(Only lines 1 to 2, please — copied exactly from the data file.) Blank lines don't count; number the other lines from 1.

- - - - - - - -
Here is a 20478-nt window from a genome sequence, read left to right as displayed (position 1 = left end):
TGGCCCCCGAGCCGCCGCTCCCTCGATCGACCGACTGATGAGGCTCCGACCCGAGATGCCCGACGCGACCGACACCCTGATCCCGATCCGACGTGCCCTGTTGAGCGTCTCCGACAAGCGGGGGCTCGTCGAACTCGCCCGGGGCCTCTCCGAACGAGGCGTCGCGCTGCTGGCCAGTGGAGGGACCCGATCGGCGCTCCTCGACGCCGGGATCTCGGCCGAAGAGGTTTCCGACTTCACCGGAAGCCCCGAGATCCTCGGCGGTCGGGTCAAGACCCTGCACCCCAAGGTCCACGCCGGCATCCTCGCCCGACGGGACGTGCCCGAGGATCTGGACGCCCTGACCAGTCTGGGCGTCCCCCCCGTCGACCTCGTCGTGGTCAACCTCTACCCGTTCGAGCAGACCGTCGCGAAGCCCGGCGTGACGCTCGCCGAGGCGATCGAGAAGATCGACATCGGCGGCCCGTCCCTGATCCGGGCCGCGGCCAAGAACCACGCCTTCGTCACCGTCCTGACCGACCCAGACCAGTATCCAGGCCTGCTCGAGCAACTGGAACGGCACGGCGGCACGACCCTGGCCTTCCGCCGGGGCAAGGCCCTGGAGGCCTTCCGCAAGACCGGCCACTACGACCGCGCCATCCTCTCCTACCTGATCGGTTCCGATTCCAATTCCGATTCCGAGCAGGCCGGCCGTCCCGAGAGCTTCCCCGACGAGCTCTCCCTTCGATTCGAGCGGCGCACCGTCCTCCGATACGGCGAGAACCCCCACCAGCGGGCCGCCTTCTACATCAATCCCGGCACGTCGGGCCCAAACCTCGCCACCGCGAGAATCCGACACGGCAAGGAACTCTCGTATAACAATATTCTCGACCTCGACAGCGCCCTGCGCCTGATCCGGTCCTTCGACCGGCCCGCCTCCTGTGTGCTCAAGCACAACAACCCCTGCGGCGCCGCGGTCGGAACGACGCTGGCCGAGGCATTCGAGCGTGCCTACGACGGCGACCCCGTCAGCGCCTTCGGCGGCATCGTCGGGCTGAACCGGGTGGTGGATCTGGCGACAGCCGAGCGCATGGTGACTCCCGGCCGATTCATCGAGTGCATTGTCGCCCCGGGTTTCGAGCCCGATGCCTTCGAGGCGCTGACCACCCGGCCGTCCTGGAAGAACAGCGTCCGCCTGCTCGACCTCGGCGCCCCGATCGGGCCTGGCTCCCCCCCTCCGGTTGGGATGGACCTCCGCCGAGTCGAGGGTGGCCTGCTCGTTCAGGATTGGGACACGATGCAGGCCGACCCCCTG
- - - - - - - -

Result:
Here is a 20478-nt window from a genome sequence, read left to right as displayed (position 1 = left end):
TGGCCCCCGAGCCGCCGCTCCCTCGATCGACCGACTGATGAGGCTCCGACCCGAGATGCCCGACGCGACCGACACCCTGATCCCGATCCGACGTGCCCTGTTGAGCGTCTCCGACAAGCGGGGGCTCGTCGAACTCGCCCGGGGCCTCTCCGAACGAGGCGTCGCGCTGCTGGCCAGTGGAGGGACCCGATCGGCGCTCCTCGACGCCGGGATCTCGGCCGAAGAGGTTTCCGACTTCACCGGAAGCCCCGAGATCCTCGGCGGTCGGGTCAAGACCCTGCACCCCAAGGTCCACGCCGGCATCCTCGCCCGACGGGACGTGCCCGAGGATCTGGACGCCCTGACCAGTCTGGGCGTCCCCCCCGTCGACCTCGTCGTGGTCAACCTCTACCCGTTCGAGCAGACCGTCGCGAAGCCCGGCGTGACGCTCGCCGAGGCGATCGAGAAGATCGACATCGGCGGCCCGTCCCTGATCCGGGCCGCGGCCAAGAACCACGCCTTCGTCACCGTCCTGACCGACCCAGACCAGTATCCAGGCCTGCTCGAGCAACTGGAACGGCACGGCGGCACGACCCTGGCCTTCCGCCGGGGCAAGGCCCTGGAGGCCTTCCGCAAGACCGGCCACTACGACCGCGCCATCCTCTCCTACCTGATCGGTTCCGATTCCAATTCCGATTCCGAGCAGGCCGGCCGTCCCGAGAGCTTCCCCGACGAGCTCTCCCTTCGATTCGAGCGGCGCACCGTCCTCCGATACGGCGAGAACCCCCACCAGCGGGCCGCCTTCTACATCAATCCCGGCACGTCGGGCCCAAACCTCGCCACCGCGAGAATCCGACACGGCAAGGAACTCTCGTATAACAATATTCTCGACCTCGACAGCGCCCTGCGCCTGATCCGGTCCTTCGACCGGCCCGCCTCCTGTGTGCTCAAGCACAACAACCCCTGCGGCGCCGCGGTCGGAACGACGCTGGCCGAGGCATTCGAGCGTGCCTACGACGGCGACCCCGTCAGCGCCTTCGGCGGCATCGTCGGGCTGAACCGGGTGGTGGATCTGGCGACAGCCGAGCGCATGGTGACTCCCGGCCGATTCATCGAGTGCATTGTCGCCCCGGGTTTCGAGCCCGATGCCTTCGAGGCGCTGACCACCCGGCCGTCCTGGAAGAACAGCGTCCGCCTGCTCGACCTCGGCGCCCCGATCGGGCCTGGCTCCCCCCCTCCGGTTGGGATGGACCTCCGCCGAGTCGAGGGTGGCCTGCTCGTTCAGGATTGGGACACGATGCAGGCCGACCCCCTG